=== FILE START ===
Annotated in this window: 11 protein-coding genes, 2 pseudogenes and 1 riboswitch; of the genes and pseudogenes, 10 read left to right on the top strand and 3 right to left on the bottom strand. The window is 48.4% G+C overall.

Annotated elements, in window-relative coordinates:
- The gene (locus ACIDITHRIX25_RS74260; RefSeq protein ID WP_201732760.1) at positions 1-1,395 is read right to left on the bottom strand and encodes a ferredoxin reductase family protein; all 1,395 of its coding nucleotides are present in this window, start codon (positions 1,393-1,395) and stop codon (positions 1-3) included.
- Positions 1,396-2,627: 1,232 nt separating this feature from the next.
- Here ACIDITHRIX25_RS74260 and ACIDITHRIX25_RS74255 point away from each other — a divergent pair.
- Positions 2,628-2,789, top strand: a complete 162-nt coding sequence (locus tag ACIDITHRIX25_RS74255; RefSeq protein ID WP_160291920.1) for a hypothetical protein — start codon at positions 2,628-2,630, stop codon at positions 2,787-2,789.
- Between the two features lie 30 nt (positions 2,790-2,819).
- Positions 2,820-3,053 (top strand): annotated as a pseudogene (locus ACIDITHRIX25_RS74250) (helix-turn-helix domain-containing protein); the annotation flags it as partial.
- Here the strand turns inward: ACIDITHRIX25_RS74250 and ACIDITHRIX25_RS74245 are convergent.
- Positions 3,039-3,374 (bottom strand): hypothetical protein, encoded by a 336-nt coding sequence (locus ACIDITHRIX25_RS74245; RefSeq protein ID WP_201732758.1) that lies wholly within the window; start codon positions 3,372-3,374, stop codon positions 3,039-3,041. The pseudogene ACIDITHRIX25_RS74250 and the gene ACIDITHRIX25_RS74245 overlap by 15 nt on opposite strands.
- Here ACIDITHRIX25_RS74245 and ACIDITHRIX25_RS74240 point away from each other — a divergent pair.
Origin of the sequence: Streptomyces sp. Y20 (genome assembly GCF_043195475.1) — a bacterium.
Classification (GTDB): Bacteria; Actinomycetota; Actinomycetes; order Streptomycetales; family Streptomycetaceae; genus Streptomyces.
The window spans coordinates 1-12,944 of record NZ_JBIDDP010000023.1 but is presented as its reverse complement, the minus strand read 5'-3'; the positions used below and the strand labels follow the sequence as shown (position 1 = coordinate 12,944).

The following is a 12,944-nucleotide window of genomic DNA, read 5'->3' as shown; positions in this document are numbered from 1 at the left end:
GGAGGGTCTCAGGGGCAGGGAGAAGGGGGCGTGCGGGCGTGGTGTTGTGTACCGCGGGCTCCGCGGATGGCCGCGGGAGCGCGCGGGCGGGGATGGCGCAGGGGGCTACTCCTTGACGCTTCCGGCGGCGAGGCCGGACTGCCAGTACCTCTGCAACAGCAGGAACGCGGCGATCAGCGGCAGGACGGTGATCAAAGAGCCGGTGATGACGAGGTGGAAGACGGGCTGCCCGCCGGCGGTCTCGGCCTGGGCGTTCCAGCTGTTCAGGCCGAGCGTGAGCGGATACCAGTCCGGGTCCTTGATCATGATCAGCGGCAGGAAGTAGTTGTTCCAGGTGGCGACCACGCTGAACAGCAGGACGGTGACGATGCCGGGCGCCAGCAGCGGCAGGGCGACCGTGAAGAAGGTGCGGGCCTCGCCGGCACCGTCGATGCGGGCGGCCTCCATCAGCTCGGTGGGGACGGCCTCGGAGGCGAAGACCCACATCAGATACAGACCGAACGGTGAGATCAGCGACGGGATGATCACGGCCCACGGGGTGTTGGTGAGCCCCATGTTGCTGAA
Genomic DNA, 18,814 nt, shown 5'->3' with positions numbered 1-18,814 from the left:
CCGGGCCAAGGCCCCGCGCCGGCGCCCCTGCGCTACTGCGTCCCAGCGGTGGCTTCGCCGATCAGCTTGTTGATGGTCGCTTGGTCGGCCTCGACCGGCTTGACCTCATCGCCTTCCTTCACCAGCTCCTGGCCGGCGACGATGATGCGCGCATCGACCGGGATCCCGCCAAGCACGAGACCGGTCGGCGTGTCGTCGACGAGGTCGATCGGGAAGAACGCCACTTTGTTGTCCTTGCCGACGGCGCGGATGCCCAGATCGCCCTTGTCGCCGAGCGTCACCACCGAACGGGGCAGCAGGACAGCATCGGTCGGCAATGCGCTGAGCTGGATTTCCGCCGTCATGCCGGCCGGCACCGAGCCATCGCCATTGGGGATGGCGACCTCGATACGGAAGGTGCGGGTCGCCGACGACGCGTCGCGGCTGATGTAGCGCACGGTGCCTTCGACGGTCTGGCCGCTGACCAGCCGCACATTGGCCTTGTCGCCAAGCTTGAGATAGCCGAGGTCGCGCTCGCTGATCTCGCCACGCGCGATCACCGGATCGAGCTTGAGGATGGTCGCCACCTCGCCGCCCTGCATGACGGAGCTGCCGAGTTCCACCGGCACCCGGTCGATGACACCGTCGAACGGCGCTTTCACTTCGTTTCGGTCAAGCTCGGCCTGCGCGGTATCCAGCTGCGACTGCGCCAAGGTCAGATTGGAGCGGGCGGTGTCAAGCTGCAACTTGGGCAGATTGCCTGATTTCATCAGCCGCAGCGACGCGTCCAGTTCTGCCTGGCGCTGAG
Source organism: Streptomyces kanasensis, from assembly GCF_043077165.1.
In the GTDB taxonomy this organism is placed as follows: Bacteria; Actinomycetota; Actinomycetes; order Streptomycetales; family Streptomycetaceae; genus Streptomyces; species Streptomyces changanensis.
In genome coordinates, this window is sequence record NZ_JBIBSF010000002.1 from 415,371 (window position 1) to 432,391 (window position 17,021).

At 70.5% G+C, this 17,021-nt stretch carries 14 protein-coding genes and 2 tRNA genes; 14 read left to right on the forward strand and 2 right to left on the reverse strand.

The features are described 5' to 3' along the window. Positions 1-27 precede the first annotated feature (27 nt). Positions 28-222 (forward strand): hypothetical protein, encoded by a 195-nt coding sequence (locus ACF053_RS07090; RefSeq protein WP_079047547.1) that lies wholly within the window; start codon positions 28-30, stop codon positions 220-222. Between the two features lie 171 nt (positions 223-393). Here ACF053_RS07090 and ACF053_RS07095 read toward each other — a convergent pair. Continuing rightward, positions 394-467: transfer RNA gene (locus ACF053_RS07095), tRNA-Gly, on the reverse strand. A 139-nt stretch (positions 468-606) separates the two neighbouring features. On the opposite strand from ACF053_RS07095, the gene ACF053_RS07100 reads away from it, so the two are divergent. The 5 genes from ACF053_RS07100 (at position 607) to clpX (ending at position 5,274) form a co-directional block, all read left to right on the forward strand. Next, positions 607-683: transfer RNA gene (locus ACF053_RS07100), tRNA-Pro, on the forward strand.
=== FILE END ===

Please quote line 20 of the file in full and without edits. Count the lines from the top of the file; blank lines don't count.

In the GTDB taxonomy this organism is placed as follows: Bacteria; Actinomycetota; Actinomycetes; order Streptomycetales; family Streptomycetaceae; genus Streptomyces; species Streptomyces changanensis.